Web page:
Nils Montan
Nils Montan
10 years ago

whoops, I meant James, not “Jane.” Sorry about that.

Frank Luke
Frank Luke
10 years ago

New ideas often will trigger an over-reaction that throws out the old, the baby with the bathwater. In the case of science assuming a hegemenomy over intellectual mindset, spiritually took a backseat. Many intellectuals have assumed themselves way too hip and cool to be spiritual, much less religiously aligned. I believe we are recovering our sense of reality, that science is unquestionably valuable to humanity but that spirituality must be given its due or we suffer the consequences of lower moral standards and a losing of the meaning of being human. Many have become less compassionate and caring of others… Read more »

Frank Luke
Frank Luke
10 years ago

Spellcheck to the above:

(hegemony) in the first paragraph, second sentence

Carl
10 years ago

I look at my library and try to decide which books are Philosophy and which are Spirituality. I do this with the background that in college I went through a Great Books program for two years at Seattle University, a Jesuit Catholic institution known for teaching critical thinking, etc. The reason I mention this is that in that program we studied History, Literature and what was called “Thought” in three interconnected seminars for two years, that began with Hindu, Buddhist and Middle Eastern periods and ended after two years with contemporary writers of literature, modern history, and current day “thought.”… Read more »

Frank Luke
Frank Luke
10 years ago

Hello, James re: “Even Nietzsche, perhaps the most famous atheist, spent most of his life pondering religion. The fact that he ultimately chose atheism misleads the casual reader from the deeper truth that he actually thought the existence or non existence of God was a deeply important issue that was worth years of his time and deep contemplation – unlike today’s carefree, inherited, atheists.” I wonder if the growing numbers of those who embrace a spirituality without embracing religions or God, who attest that it’s possible to be good w/o those traditional beliefs are a progression from what Nietzsche was… Read more »

james alexander
james alexander
10 years ago

Hi Frank, I think that the type of people you describe “those who embrace a spirituality without embracing religion or God” are indeed a progression of the orientation to life that Nietzsche was aspiring toward. As I said, I consider him to be a spiritual man, as far as I understand the subject of spirituality…and yet he also evidently thought the idea of transcendental realms, values, and metaphysics overall, was poison to life. He instead wanted to justify the purpose and goodness of life on its own terms – without stepping back, seeking justification on a meta level. In fact,… Read more »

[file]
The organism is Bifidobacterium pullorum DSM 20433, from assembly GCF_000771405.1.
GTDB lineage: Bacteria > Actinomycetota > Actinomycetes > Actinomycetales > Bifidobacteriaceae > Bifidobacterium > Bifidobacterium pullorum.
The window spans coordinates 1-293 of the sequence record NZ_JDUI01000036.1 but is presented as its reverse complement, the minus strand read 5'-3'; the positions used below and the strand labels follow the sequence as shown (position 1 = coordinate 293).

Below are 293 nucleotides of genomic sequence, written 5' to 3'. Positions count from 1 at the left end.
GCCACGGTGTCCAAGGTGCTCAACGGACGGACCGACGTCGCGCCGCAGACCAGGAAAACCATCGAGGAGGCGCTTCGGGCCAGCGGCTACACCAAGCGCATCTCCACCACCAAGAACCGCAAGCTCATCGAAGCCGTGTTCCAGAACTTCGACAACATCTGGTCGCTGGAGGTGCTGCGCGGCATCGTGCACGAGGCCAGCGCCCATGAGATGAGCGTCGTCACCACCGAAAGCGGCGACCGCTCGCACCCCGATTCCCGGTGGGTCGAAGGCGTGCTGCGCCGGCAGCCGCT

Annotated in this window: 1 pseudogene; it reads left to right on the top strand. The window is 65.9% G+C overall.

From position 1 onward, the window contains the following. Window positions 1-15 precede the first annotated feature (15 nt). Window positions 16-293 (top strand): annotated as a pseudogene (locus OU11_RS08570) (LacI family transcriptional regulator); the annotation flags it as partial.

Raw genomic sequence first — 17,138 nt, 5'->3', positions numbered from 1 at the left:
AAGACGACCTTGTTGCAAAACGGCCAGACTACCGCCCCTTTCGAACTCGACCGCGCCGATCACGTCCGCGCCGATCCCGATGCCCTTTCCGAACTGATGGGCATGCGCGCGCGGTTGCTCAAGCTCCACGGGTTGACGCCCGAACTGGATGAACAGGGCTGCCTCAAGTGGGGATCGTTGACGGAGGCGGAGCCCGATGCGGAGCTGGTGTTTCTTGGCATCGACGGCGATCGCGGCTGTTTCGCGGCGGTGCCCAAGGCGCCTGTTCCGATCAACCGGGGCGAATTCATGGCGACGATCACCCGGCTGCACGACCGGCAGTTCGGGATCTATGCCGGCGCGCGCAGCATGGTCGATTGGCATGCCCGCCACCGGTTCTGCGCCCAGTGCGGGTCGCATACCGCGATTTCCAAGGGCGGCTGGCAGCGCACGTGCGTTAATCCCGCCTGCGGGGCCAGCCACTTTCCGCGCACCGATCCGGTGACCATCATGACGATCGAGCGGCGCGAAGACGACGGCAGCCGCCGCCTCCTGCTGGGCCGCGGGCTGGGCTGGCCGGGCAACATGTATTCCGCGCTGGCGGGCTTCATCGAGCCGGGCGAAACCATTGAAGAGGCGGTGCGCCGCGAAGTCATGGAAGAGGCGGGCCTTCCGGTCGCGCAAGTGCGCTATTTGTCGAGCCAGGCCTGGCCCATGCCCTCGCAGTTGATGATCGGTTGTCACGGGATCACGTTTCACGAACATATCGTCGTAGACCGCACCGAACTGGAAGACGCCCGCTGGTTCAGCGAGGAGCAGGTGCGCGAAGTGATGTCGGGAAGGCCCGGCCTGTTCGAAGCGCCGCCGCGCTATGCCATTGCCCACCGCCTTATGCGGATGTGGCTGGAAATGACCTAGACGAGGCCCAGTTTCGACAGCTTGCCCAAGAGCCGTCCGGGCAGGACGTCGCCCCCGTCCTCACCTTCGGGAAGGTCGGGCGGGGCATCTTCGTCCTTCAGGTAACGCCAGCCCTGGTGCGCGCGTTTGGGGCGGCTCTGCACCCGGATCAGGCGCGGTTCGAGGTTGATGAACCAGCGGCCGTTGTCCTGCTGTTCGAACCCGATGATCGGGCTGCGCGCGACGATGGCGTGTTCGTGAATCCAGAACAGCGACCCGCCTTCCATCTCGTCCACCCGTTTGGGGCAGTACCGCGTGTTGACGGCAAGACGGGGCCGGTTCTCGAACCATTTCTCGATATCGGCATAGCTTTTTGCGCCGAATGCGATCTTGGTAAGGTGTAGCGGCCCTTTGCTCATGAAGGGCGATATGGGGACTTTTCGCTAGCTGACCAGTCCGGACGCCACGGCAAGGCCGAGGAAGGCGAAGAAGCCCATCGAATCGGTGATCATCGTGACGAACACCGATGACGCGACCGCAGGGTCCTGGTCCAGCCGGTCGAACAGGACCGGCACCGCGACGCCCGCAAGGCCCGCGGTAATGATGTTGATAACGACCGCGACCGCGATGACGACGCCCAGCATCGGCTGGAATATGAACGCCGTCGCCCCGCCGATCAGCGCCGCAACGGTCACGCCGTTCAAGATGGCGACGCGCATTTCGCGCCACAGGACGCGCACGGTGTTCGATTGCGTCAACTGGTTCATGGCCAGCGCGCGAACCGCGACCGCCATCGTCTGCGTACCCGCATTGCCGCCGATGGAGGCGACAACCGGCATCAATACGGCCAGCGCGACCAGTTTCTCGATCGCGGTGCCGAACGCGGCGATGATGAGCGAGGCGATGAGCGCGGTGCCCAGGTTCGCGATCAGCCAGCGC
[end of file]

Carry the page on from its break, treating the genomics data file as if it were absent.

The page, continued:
Frank Luke
Frank Luke
10 years ago

Hi James, TY for your very appreciated comments. I wonder if Nietzsche’s term Superman appropriated by Nazi sympathizers is actually a misunderstanding and actually is meant as that individual who has attained free will and is liberated from outside influence? Is this my misunderstanding of his term? Today I think that term is politically incorrect disregarding the females of our race. Humankind (not mankind) is half female and they may be the more spiritual component, no? Superpeople may sound better in German, it doesn’t go well with me. I wonder if Spiritually Awakened would cover the concept? What do you… Read more »

Subir
Subir
9 years ago

Last night I was trying to explain this distinction to my wife from my own perspective and understanding. Being an engineer and finance person by training, I have no academic or theoretical expsoure to philosophy, esp. Western Philosophy. Thus I was very happy to have reached this page, which not only had a great original post, but also some very erudite comments. Just to add my own take about this distinction: I think, that one of the fundamental differences between philosophy and spirituality is that of the approach. While both try to interpret reality and search for “the right way”… Read more »

Jeff Carreira
Jeff Carreira
9 years ago

Thank you for this Subir, you might find my next few posts interesting as well.